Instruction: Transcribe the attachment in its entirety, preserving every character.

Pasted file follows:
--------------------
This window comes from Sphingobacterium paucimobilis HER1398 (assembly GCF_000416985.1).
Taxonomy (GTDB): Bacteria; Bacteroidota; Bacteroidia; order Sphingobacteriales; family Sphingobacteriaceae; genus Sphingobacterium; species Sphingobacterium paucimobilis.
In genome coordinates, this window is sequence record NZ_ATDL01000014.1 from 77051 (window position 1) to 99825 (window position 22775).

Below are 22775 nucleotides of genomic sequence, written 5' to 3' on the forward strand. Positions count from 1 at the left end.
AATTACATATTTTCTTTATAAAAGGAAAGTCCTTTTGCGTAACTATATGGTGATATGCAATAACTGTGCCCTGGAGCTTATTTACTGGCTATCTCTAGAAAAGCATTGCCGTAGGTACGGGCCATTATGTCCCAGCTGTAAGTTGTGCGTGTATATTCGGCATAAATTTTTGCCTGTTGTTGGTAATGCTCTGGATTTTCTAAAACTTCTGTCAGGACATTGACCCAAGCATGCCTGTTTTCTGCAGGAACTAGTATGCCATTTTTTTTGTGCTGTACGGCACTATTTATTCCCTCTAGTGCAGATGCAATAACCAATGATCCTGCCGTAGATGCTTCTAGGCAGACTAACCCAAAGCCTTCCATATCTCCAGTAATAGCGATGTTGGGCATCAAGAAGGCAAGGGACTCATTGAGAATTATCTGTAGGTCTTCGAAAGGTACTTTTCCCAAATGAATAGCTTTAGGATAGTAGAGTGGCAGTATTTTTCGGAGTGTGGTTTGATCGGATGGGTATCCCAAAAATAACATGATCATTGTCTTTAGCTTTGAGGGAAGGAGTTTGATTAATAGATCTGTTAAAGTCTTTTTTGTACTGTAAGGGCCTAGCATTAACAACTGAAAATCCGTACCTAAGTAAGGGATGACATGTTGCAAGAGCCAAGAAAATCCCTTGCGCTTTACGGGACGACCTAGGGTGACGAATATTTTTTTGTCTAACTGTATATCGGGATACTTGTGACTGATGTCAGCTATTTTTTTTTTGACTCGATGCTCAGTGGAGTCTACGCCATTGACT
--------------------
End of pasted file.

This window comes from Sphingobacterium paucimobilis HER1398 (assembly GCF_000416985.1).
Taxonomy (GTDB): Bacteria; Bacteroidota; Bacteroidia; order Sphingobacteriales; family Sphingobacteriaceae; genus Sphingobacterium; species Sphingobacterium paucimobilis.
In genome coordinates, this window is sequence record NZ_ATDL01000014.1 from 77051 (window position 1) to 99825 (window position 22775).

Below are 22775 nucleotides of genomic sequence, written 5' to 3' on the forward strand. Positions count from 1 at the left end.
AATTACATATTTTCTTTATAAAAGGAAAGTCCTTTTGCGTAACTATATGGTGATATGCAATAACTGTGCCCTGGAGCTTATTTACTGGCTATCTCTAGAAAAGCATTGCCGTAGGTACGGGCCATTATGTCCCAGCTGTAAGTTGTGCGTGTATATTCGGCATAAATTTTTGCCTGTTGTTGGTAATGCTCTGGATTTTCTAAAACTTCTGTCAGGACATTGACCCAAGCATGCCTGTTTTCTGCAGGAACTAGTATGCCATTTTTTTTGTGCTGTACGGCACTATTTATTCCCTCTAGTGCAGATGCAATAACCAATGATCCTGCCGTAGATGCTTCTAGGCAGACTAACCCAAAGCCTTCCATATCTCCAGTAATAGCGATGTTGGGCATCAAGAAGGCAAGGGACTCATTGAGAATTATCTGTAGGTCTTCGAAAGGTACTTTTCCCAAATGAATAGCTTTAGGATAGTAGAGTGGCAGTATTTTTCGGAGTGTGGTTTGATCGGATGGGTATCCCAAAAATAACATGATCATTGTCTTTAGCTTTGAGGGAAGGAGTTTGATTAATAGATCTGTTAAAGTCTTTTTTGTACTGTAAGGGCCTAGCATTAACAACTGAAAATCCGTACCTAAGTAAGGGATGACATGTTGCAAGAGCCAAGAAAATCCCTTGCGCTTTACGGGACGACCTAGGGTGACGAATATTTTTTTGTCTAACTGTATATCGGGATACTTGTGACTGATGTCAGCTATTTTTTTTTTGACTCGATGCTCAGTGGAGTCTACGCCATTGACT